Prevalence of Premature Ejaculation

Mostly due to difficulties in researching sexual issues, the frequency of premature ejaculation in the male population is not actually know with any degree of certainty.

For one thing, there are different degrees of the condition: it may occur in all situations, with all partners (generalized premature ejaculation), or it may occur only at certain times with certain partners (situational).

It may be present for man’s entire life (lifelong premature ejaculation), or it may be acquired later in life.

premature ejaculation is generally not an issue during masturbation
Premature or not? How fast is fast? So many questions, so few answers…

Furthermore, anyone who is working in the field of sex therapy will know only too clearly that when a man is stimulating himself during masturbation, he subjectively experiences himself as having a much greater degree of control over ejaculatory latency than when he’s enjoying sexual relationships with a partner.

Could this mean there are interpersonal dynamics at work in the etiology of premature ejaculation? Of course!

However, as far as its frequency in the population is concerned, my own experience dealing with men who have sexual difficulties makes me think the majority of men ejaculate more quickly than they would like and they don’t have much control over their ejaculation

The majority of men means over 50% of the general population.

premature ejaculation equals no orgasm for the woman
Premature ejaculation prevents female pleasure…. not enough time to take her to orgasm….

It’s also worth recording at this point that the female partners of men who regard themselves as having rapid ejaculation report lower levels of sexual satisfaction, and higher levels of interpersonal difficulty, than partners of men who do not see themselves as having premature ejaculation.

Hartmann and his colleagues have reported that men with PE tend to think about ejaculatory control (or lack of it) and tend to experience anxiety during sex, while men who do not have this problem seem to think about sexual arousal and sexual satisfaction.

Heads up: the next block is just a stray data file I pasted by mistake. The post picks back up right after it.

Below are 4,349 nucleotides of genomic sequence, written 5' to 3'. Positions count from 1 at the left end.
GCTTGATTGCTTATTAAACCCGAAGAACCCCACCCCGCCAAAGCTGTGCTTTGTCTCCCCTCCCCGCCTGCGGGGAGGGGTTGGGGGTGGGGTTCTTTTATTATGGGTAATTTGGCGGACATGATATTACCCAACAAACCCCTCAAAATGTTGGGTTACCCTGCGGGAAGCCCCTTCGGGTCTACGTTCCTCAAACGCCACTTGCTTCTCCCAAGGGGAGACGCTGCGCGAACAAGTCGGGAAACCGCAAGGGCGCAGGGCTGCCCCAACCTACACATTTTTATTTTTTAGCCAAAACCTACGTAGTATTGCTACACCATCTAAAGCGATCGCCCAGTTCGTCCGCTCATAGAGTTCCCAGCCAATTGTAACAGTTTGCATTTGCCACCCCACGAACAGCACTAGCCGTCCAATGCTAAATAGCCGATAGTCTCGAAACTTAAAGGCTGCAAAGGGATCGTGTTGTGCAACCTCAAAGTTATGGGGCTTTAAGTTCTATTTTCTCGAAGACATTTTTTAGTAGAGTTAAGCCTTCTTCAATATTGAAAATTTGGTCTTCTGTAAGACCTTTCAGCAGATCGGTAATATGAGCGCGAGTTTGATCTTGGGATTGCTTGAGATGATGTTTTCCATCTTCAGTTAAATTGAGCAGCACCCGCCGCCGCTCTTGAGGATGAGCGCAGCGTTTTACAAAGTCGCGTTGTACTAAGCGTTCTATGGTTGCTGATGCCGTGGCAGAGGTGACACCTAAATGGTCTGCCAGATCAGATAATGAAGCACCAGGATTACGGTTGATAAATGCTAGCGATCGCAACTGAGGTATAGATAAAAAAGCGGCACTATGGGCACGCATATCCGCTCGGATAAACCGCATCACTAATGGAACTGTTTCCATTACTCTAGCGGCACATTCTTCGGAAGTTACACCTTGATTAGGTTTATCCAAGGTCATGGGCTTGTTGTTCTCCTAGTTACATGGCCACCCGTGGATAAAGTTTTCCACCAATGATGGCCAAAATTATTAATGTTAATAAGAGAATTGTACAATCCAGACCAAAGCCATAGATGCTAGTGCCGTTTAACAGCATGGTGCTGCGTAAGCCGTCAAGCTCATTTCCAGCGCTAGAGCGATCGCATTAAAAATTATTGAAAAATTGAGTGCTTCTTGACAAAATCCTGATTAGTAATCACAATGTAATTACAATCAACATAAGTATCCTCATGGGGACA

Michael Perelman works at Cornell University and has developed ideas for sexual therapy around the diagnosis and treatment of premature ejaculation.

In an article published in the Journal of Sexual Medicine in 2006, he proposed that the best therapy for premature ejaculation would be a combination of sex therapy and pharmaceuticals.

Etiology of Ejaculation Problems

premature orgasm denies a partner of her pleasure
Your partner may not thank you for spurting too soon!

Just to recap briefly about the mechanism of ejaculation: as you may be aware, ejaculation is the end product of the sexual response cycle which begins with arousal, moves through the so-called plateau phase, and ends with ejaculation and orgasm, followed by resolution or recovery.

Of course, ejaculation is a physical event caused by a reflex in the body, while orgasm is a mental phenomenon which is subjectively experienced as feelings of great pleasure.

Ejaculation itself is composed of two events: emission and expulsion. The emission phase involves the deposition of seminal fluid into the posterior urethra, an event which is experienced as the point of ejaculatory inevitability, commonly known as the point of no return. This terms describes a physiological reality, because once emission has occurred, ejaculation is but seconds away.